As Volunteer Firefighters Age, Efforts Underway to Increase Recruitment and Retention
Macy Fogle has her hair pulled back in a long braid as she sits in the driver’s seat of a Garfield County pickup truck. She’s learning how to use the firefighting truck’s pump and hose while driving a few miles outside of Jordan where about 400 people live.
After the entire town nearly burned down last year when the 45,000 acre Huff Fire swept through the area, the 20-year-old rancher was among a dozen locals her age who signed up to become volunteer firefighters.
“It was at the moment that I was cutting the fence while moving yearlings out of the land as the fire was chasing them down the hill that I knew that I wanted to be the one to help other people go out there and help them do that when they were as vulnerable as I had felt in that situation,” Fogle says.
But young volunteers like Fogle are the exception, not the rule.
Ray Hageman is the Garfield County Fire Warden. He has spent 38 years as a firefighter and he worries many of the new recruits won’t stick around.
“I figure if I can get 30% it’s worth it, keep pushing forward, keep going. And these young people need to step up cuz some of us old guys are getting old,” Hageman says.
According to the National Volunteer Fire Council, in communities with populations of less then 2,500 around 20% of volunteers are under the age of 30. There is not Montana-specific data, but Cory Calnan with the Montana Department of Natural Resources says the volunteer fire force in Montana is aging.
“Volunteer firefighters in Montana are the backbone of how fire protection is provided in Montana,” Calnan says.
Calnan manages DNRC’s relationship with county and rural fire departments and he says over 95 percent of them are staffed by volunteers.
“It is a struggle in all parts of rural Montana. Volunteer departments are on the decline. The time commitments that are required to be a volunteer are definitely high. It’s tough to maintain that. All areas of rural Montana have struggled to recruit and retain volunteer firefighters,” Calnan says.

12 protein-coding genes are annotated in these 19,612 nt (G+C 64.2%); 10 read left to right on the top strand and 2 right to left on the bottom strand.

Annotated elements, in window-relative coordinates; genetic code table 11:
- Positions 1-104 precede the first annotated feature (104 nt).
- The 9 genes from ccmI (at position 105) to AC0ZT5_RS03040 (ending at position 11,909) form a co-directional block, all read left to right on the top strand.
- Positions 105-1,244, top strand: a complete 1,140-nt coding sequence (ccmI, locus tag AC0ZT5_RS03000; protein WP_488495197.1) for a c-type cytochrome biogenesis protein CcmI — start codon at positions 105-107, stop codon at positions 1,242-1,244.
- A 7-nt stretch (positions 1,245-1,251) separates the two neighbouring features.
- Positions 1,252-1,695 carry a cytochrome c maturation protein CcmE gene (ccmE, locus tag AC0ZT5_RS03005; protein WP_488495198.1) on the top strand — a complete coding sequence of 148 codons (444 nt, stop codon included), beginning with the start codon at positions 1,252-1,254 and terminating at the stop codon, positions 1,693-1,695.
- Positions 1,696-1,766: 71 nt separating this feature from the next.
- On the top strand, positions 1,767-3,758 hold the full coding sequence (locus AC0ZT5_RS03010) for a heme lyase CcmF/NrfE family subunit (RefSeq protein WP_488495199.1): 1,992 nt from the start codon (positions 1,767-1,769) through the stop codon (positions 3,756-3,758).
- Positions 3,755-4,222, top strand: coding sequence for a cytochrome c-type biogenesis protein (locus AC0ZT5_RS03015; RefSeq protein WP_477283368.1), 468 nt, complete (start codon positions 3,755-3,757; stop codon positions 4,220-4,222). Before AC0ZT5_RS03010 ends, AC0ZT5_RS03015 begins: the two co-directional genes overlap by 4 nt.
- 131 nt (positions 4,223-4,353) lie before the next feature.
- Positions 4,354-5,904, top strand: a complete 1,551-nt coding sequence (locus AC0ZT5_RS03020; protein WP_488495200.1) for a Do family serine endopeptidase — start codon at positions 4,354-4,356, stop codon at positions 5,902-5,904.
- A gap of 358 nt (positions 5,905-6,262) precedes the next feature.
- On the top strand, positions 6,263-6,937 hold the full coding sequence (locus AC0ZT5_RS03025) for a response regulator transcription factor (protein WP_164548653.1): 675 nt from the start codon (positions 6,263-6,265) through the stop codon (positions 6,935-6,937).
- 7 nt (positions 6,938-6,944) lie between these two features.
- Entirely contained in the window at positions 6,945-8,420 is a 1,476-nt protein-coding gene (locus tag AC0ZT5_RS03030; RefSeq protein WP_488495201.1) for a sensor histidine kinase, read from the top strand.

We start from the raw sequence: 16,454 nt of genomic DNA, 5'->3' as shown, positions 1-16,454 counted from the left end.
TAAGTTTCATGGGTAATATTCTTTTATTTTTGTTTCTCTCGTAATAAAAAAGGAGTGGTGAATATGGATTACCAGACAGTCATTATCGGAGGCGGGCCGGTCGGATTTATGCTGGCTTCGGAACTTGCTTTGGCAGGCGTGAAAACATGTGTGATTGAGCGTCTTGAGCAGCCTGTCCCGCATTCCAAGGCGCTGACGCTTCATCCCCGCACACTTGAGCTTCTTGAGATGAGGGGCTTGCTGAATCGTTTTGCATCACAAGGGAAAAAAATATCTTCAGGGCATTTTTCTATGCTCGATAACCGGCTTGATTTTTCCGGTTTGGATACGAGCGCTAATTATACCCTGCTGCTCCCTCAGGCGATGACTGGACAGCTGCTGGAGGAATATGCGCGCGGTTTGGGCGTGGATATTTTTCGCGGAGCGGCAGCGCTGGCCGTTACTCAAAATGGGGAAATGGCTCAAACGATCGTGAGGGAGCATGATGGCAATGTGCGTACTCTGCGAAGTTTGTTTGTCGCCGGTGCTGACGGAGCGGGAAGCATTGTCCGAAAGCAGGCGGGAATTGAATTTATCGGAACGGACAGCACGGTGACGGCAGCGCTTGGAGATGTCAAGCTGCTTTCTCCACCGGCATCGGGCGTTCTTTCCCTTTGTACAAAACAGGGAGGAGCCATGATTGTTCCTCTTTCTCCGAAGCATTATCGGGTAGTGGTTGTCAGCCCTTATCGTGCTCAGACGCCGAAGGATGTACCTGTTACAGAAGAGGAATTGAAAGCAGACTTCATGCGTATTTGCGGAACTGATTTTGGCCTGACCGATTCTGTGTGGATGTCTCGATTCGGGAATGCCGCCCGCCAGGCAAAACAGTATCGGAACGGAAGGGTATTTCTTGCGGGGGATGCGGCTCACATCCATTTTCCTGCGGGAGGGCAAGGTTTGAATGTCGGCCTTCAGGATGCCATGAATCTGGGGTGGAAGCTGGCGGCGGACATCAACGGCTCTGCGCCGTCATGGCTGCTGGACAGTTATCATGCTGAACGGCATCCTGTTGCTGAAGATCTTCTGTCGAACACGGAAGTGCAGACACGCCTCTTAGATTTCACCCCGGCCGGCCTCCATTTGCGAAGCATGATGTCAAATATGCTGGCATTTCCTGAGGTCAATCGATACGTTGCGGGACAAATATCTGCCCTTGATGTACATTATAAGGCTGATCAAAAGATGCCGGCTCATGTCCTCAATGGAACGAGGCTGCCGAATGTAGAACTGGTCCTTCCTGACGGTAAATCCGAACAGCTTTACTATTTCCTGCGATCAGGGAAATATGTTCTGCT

In 2020, groups in Montana were awarded just over $700,000 by the Federal Emergency Management Agency to increase and maintain the number of trained front line firefighters in communities.
DNRC plans to partner with The Montana Fire Chiefs’ Association and the Montana State Volunteer Firefighters Association to use the grant money to compile data on volunteer departments and support a statewide recruitment campaign.
Mikel Robinson with the The Montana State Fire Chiefs’ Association says this grant will help fund a website that will help recruitment efforts and guide people through the steps of becoming a volunteer firefighter.
“People used to walk into departments and volunteer and I just do not think that happens anymore. I think you have to actively recruit,” Robinson says.
Without the ‘backbone’ of volunteers in Montana helping control thousands of fires each season, firefighting efforts would end up costing taxpayers. DNRC estimates if it had to do the job done by volunteer firefighters, it could cost about 50 million dollars a year.
There are an estimated 10,000 volunteer firefighters statewide. With the grant, firefighting associations are seeking to increase the number of volunteer firefighters in Montana by 20% over the next five years.
Back in the town of Jordan, Fire Chief Hageman says that his new firefighting recruits have consistently been there to put out fires in Garfield County this summer, but many are heading off to jobs and back to school soon.